That, at least, is how former U.S. ambassador Dan Shapiro looks at the Trump administration's continuing diplomatic push in the region, a push that will be reinforced on Wednesday with the arrival of Trump's son-in-law, advisor and all around trouble shooter, Jared Kushner.
"So far I have found exactly the opposite", he explained.
Kushner will arrive in Jerusalem Wednesday for meetings with Israeli Prime Minister Benjamin Netanyahu and will then travel to Ramallah, in the West Bank, for meetings with Palestinian Authority President Mahmoud Abbas.
The visit is seen as an early step in the negotiation process. It's a broad slate that reflects not only President Trump's trust in his son-in-law's ability and loyalty, and perhaps, also, his distrust and lack of confidence in others in his administration. "And my guess is they won't", he said.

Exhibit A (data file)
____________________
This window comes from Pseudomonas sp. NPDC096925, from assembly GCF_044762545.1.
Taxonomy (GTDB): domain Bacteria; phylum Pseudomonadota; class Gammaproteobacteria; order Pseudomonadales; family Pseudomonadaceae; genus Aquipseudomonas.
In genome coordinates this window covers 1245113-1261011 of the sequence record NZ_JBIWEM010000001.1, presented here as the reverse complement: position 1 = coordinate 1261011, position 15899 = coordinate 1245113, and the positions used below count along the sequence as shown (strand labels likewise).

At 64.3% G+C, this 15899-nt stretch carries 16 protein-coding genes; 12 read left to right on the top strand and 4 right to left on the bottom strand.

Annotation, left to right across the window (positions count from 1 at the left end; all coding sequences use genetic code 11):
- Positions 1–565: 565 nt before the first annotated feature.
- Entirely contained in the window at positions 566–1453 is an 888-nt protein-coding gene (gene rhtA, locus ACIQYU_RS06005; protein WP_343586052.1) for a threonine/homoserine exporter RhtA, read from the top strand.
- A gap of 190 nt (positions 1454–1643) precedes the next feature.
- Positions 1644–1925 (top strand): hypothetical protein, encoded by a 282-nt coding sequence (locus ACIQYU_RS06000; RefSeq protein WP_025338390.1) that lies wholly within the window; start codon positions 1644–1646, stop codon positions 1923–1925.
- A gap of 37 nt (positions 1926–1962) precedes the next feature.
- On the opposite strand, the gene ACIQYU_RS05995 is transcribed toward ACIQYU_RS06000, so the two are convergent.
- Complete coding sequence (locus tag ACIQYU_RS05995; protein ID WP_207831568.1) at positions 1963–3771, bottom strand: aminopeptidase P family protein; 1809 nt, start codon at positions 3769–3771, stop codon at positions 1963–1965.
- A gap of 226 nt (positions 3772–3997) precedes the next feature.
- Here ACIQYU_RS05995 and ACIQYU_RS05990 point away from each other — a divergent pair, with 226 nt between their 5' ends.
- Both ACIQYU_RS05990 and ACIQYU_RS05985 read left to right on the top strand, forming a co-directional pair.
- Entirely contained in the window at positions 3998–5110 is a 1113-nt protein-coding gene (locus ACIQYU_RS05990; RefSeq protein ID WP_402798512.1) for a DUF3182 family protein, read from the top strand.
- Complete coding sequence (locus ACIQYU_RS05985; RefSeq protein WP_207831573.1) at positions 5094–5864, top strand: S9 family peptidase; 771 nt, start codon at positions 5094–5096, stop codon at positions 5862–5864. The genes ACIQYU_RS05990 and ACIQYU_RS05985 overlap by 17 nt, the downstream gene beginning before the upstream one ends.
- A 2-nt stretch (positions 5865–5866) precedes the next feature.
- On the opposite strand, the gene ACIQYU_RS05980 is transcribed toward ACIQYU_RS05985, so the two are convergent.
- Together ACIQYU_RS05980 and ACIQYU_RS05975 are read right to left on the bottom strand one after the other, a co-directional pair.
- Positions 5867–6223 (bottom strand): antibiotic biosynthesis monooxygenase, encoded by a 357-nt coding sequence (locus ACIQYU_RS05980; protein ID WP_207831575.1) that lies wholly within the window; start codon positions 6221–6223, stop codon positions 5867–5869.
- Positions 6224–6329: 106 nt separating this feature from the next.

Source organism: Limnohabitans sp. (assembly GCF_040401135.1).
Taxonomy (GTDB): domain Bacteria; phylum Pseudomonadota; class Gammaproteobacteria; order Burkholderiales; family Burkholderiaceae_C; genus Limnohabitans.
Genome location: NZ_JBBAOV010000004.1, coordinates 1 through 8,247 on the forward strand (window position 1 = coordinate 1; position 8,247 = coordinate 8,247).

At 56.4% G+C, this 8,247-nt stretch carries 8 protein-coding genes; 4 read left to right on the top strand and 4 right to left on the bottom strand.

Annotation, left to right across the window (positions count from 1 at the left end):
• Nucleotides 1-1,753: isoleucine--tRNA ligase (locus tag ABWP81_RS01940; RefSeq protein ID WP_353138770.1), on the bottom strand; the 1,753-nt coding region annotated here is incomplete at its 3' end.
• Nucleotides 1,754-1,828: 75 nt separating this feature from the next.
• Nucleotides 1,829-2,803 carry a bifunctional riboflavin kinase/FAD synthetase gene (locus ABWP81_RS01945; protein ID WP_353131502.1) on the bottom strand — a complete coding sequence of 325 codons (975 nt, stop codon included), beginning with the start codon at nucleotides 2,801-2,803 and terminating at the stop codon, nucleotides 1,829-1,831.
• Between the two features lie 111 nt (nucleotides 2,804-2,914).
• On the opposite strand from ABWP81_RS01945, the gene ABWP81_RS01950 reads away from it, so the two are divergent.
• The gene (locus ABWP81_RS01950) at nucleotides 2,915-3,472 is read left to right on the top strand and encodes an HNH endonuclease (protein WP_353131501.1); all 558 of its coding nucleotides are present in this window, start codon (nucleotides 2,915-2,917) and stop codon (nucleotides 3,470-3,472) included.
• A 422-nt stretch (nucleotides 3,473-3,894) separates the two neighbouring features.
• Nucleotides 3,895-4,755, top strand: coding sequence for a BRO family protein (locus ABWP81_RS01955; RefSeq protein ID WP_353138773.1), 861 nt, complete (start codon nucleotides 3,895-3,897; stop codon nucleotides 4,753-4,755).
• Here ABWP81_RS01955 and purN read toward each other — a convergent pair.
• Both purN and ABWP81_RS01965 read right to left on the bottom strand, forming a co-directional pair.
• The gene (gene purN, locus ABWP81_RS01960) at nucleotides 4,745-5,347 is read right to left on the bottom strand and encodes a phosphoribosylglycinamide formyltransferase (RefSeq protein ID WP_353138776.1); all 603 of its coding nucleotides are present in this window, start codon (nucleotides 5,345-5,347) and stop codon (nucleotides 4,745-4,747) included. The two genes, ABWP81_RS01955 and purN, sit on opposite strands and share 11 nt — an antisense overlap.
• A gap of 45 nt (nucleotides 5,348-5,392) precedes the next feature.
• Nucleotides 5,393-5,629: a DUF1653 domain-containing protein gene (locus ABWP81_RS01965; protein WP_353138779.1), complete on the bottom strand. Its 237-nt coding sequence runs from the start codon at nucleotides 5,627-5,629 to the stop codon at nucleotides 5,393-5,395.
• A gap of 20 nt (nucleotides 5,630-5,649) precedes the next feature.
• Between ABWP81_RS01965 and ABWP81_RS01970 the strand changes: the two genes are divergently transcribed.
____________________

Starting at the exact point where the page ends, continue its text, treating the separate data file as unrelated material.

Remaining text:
Alphabet Executive Chairman Eric Schmidt (R) speaks with White House senior adviser Jared Kushner (L) as tech company leaders gather at a summit of the American Technology Council at the Eisenhower Executive Office Building in Washington on June 19, 2017.
"Many warned me bureaucracy would resist any change we tried to implement. Territories to continue the discussion about the possibility of peace".
The visit comes one month after Trump's maiden trip to the region, during which he met with Israeli and Palestinian officials and committed to working to bring both sides together in a lasting peace agreement.
An unnamed White House official told the Wall Street Journal that no three-way talks are expected during the visits and that no major breakthroughs are anticipated.
Trump has deputized Kushner and Greenblatt with leading the USA efforts at Middle East peace. "He strongly believes that peace is possible".